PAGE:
Starting An Investment Portfolio

022500 Money
Investing in the financial market is no easy task. In fact, trading can be hazardous to your health and wealth.

So, in today's volatile market, investors may need to return to a few basic principles of money management. Personal Finance Adviser Ray Martin shares some advice on The Saturday Early Show.

How you invest and where you invest is paramount to finding financial success.

Simple rules for investors:

  • Investing is not a game. If you want to invest, learn the business. Don't treat it as a game.
  • Readjust your expectations. It's an unrealistic dream to think you will double your money every five minutes. If you are lucky, an annual return is 10 percent.
  • Don't chase hot investments. Don't rely on average returns. Don't chase the hot ticket. Look at the details and understand the risks you are taking.
  • Diversify your portfolio. While stocks have a history of generating the best returns over the long term, there is nothing wrong with buying money market funds, CDs, and Treasuries. True, you may not catch many big fish with this approach, but at least you won't perpetually be moaning about the one that got away.
A smart portfolio has asset class diversification. The staples in any investor's tool kit should include cash, bonds and stocks (which are called asset classes).
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Martin says he can make the case for almost any investor to allocate a portion of their money in each of these asset classes. The percentages chosen in each is called an asset allocation strategy and every investor should have one before they make a single investment move with new money or old.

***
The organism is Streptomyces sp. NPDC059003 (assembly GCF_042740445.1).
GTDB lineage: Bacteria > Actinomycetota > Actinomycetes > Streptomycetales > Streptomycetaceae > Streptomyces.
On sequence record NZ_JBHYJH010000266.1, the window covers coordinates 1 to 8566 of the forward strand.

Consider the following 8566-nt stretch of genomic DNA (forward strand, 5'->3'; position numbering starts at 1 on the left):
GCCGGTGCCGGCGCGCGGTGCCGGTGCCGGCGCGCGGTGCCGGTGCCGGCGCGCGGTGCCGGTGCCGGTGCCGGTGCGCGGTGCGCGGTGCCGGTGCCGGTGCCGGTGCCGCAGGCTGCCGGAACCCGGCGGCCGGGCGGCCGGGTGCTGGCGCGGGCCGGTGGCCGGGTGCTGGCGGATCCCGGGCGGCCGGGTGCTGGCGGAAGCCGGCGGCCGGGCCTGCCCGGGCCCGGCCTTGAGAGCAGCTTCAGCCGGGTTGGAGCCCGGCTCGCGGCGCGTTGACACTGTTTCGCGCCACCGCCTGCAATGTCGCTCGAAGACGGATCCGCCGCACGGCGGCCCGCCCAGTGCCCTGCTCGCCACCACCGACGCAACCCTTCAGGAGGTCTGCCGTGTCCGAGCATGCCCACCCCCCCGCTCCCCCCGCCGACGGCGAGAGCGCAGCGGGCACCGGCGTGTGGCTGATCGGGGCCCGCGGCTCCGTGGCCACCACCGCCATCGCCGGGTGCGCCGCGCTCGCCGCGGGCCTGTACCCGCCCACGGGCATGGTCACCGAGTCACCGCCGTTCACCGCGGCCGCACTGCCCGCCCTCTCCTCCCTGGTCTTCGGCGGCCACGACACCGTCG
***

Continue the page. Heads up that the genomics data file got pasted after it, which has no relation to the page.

The trick is to get the allocation in each asset class aligned with your needs now, over the next five years and over the long term. Even trickier is to get this allocation aligned with how you would react in a worst-case environment for investments.

There is also the need to diversify within each asset class. Asset categories are subsets within an asset class, and investors who thought that they were following the rules by owning some bonds with their stocks are apt to be left disillusioned about the benefits of diversification.

Martin says he has a particular distaste for "rules of thumb" that attempt to apply investment wisdom to all investors; these lack the ability to combine individual needs, risk tolerance and investment purpose. Investors should diversify their investments among asset classes and among asset categories.

How to choose where to allocate your money? Each investor must onsider two things: Their financial time frame (how tied up their money can be and for how long) and personal risk tolerance (how emotional they are about investing their money).


Money that is likely to be spent in less than five years should be invested primarily in cash.

If you are a junior in high school itching to score big, do not scratch that itch by investing your college tuition money in stocks.